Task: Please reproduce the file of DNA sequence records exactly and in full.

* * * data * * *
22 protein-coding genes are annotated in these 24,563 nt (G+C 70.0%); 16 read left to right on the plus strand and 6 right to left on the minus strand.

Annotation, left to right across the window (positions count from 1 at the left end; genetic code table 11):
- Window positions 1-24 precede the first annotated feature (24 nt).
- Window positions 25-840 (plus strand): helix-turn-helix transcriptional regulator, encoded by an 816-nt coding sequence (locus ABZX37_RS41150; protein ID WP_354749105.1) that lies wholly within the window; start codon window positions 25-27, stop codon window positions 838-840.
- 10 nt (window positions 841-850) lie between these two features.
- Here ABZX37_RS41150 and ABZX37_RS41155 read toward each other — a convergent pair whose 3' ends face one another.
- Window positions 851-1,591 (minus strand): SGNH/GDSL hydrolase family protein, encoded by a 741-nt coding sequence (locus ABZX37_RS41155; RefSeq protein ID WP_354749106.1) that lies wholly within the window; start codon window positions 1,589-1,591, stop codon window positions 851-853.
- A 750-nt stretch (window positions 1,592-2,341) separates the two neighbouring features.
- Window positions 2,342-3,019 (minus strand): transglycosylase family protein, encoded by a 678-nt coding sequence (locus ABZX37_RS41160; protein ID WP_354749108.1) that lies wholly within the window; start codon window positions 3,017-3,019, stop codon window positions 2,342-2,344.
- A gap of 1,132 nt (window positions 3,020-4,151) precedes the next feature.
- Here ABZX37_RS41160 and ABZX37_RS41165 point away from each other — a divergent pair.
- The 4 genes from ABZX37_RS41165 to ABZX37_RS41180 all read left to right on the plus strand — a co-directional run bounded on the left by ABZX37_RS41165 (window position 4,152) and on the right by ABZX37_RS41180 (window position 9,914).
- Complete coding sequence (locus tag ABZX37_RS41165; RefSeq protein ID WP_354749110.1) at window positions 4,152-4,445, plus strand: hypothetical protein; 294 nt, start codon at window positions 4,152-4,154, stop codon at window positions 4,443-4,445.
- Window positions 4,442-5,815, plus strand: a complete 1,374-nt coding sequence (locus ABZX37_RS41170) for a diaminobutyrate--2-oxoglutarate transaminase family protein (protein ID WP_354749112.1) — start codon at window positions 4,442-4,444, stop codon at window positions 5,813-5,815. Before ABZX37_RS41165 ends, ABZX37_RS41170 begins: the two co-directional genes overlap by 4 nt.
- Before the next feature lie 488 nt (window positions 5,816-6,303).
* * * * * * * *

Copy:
22 protein-coding genes are annotated in these 24,563 nt (G+C 70.0%); 16 read left to right on the plus strand and 6 right to left on the minus strand.

Annotation, left to right across the window (positions count from 1 at the left end; genetic code table 11):
- Window positions 1-24 precede the first annotated feature (24 nt).
- Window positions 25-840 (plus strand): helix-turn-helix transcriptional regulator, encoded by an 816-nt coding sequence (locus ABZX37_RS41150; protein ID WP_354749105.1) that lies wholly within the window; start codon window positions 25-27, stop codon window positions 838-840.
- 10 nt (window positions 841-850) lie between these two features.
- Here ABZX37_RS41150 and ABZX37_RS41155 read toward each other — a convergent pair whose 3' ends face one another.
- Window positions 851-1,591 (minus strand): SGNH/GDSL hydrolase family protein, encoded by a 741-nt coding sequence (locus ABZX37_RS41155; RefSeq protein ID WP_354749106.1) that lies wholly within the window; start codon window positions 1,589-1,591, stop codon window positions 851-853.
- A 750-nt stretch (window positions 1,592-2,341) separates the two neighbouring features.
- Window positions 2,342-3,019 (minus strand): transglycosylase family protein, encoded by a 678-nt coding sequence (locus ABZX37_RS41160; protein ID WP_354749108.1) that lies wholly within the window; start codon window positions 3,017-3,019, stop codon window positions 2,342-2,344.
- A gap of 1,132 nt (window positions 3,020-4,151) precedes the next feature.
- Here ABZX37_RS41160 and ABZX37_RS41165 point away from each other — a divergent pair.
- The 4 genes from ABZX37_RS41165 to ABZX37_RS41180 all read left to right on the plus strand — a co-directional run bounded on the left by ABZX37_RS41165 (window position 4,152) and on the right by ABZX37_RS41180 (window position 9,914).
- Complete coding sequence (locus tag ABZX37_RS41165; RefSeq protein ID WP_354749110.1) at window positions 4,152-4,445, plus strand: hypothetical protein; 294 nt, start codon at window positions 4,152-4,154, stop codon at window positions 4,443-4,445.
- Window positions 4,442-5,815, plus strand: a complete 1,374-nt coding sequence (locus ABZX37_RS41170) for a diaminobutyrate--2-oxoglutarate transaminase family protein (protein ID WP_354749112.1) — start codon at window positions 4,442-4,444, stop codon at window positions 5,813-5,815. Before ABZX37_RS41165 ends, ABZX37_RS41170 begins: the two co-directional genes overlap by 4 nt.
- Before the next feature lie 488 nt (window positions 5,816-6,303).